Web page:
Answer: TWIN (i.e. “Tweedledum – or Tweedledee”, identical twins from Lewis Carroll’s Through The Looking Glass). Solution is T (i.e. “fight’s ending”, i.e. the last letter of “fight”) followed by WIN (i.e. “victory”).
- Remarkably rare day round fireplace for head of gang (10)
Answer: RINGLEADER (i.e. “head of gang”). Solution is an anagram (indicated by “remarkably”) of RARE and D (a recognised abbreviation of “day”) wrapped “round” INGLE (i.e. Scots word for a “fireplace”), like so: R(INGLE)ADER.
- Cleaner, or theatre ghost? (8,6)
Answer: SURGICAL SPIRIT (i.e. “cleaner”). Clue plays on operating “theatres”, in which SURGERY is performed, and how “ghosts” are sometimes called SPIRITS. You get the idea.
- Most general doubts are resolved after leaving university (8)
Answer: BROADEST (i.e. “most general”). Solution is an anagram (indicated by “resolved”) of DOUBTS ARE once the U has been removed (indicated by “after leaving university” – U being a recognised abbreviation of “university”).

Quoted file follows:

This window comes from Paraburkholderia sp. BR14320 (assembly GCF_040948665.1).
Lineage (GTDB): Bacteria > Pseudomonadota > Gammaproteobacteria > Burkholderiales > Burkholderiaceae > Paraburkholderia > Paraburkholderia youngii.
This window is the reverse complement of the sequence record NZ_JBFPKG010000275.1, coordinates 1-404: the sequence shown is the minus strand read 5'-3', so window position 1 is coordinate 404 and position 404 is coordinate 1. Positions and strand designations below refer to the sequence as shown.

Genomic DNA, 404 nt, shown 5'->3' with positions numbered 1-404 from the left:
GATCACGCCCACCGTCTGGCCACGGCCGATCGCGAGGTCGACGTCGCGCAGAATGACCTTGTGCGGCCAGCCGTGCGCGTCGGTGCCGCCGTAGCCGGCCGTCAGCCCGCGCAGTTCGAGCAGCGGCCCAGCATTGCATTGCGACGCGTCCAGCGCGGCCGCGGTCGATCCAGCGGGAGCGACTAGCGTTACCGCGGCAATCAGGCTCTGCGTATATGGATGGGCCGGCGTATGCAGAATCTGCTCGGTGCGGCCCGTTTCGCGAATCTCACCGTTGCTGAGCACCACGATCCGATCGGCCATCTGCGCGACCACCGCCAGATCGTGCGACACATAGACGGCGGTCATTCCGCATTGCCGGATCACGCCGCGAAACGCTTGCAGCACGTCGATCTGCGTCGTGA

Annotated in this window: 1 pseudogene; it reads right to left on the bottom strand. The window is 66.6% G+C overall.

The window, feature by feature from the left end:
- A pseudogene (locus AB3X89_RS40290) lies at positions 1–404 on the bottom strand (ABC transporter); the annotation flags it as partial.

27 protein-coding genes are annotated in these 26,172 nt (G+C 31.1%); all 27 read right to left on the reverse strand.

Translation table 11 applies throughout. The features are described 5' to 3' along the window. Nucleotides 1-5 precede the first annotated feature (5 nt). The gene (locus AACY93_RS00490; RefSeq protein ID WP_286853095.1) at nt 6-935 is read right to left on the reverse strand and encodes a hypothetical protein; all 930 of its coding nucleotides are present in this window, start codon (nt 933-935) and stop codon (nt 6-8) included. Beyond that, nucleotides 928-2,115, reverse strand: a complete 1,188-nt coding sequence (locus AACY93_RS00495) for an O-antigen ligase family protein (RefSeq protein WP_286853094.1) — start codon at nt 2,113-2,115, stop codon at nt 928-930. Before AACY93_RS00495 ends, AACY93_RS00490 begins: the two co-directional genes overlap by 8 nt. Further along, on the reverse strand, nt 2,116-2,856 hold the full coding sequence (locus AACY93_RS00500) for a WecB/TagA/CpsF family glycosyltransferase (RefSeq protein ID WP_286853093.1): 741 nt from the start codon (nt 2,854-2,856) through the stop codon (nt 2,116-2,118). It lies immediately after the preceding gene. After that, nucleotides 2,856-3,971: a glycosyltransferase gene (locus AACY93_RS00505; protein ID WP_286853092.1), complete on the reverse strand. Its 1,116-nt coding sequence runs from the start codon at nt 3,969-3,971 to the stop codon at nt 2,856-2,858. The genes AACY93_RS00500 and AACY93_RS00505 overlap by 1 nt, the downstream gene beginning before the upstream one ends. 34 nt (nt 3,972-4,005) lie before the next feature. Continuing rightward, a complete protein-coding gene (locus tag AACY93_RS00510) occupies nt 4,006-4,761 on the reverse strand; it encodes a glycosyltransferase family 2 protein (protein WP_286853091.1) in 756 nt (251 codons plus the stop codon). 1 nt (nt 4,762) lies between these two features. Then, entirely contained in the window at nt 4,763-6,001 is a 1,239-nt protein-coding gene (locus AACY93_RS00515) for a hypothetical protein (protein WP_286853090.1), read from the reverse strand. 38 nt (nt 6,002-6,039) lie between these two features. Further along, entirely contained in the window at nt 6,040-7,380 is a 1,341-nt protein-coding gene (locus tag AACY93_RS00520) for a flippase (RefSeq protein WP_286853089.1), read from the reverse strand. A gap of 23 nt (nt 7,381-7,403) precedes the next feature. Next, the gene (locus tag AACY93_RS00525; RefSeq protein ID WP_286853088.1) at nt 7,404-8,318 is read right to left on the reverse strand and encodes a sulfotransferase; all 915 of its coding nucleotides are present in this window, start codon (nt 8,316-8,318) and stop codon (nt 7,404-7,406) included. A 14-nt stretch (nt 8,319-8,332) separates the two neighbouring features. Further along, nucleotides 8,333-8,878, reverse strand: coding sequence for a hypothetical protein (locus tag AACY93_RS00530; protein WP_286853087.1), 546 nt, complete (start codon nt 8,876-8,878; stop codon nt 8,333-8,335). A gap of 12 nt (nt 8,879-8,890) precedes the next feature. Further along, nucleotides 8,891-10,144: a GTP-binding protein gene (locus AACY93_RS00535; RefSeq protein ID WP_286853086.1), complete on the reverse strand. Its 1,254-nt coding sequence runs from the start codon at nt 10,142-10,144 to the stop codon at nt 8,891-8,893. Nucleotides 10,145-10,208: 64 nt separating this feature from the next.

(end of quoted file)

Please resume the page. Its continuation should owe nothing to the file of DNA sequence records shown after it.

- Briefly, a storyteller’s other name (5)
Answer: ALIAS (i.e. “other name”). Solution is A followed by LIAR (i.e. “storyteller”) once its last letter has been removed (indicated by “briefly”). The possessive ‘S is tacked on the end, like so: A-LIA-‘S.
- Employee carries on, clean (4,5)
Answer: WAGE SLAVE (i.e. “employee”). Solution is WAGES (i.e. “carries on”) followed by LAVE (i.e. an archaic word meaning to “clean”).
- Drum almost filled with a fruit (6)
Answer: TOMATO (i.e. “fruit”). Solution is TOMTOM (i.e. “drum”) with its last letter removed (indicated by “almost”) and the remainder wrapped around or “filled with” A, like so: TOM(A)TO.
- Animal’s in group on the way out? (10,7)
Answer: ENDANGERED SPECIES. Solution satisfies the clue as a whole, playing on how ENDANGERED can be described as being “on the way out”.
- Profit from ID document, and betray trust (4,3,4)
Answer: SELL THE PASS (i.e. “betray trust” – not a phrase I’ve come across before, but my Chambers backs it up). The first half of the clue pretty much sums up the solution as well.
- Charlie committed too many tenants: one’s on the bed (8)
Answer: COVERLET (i.e. “one’s on the bed”). Solution is C (“Charlie” in the phonetic alphabet) followed by OVERLET (i.e. “committed too many tenants”).
- For example, Plato’s gall bladder problem that has a transforming effect? (12,5)
Answer: PHILOSOPHER’S STONE (i.e. “that has a transforming effect”, a mythical compound sought by alchemists to turn some metals into gold). Solution is PHILOSOPHER’S (i.e. “for example, Plato’s” – other philosophers are available) followed by STONE (i.e. “gall bladder problem”).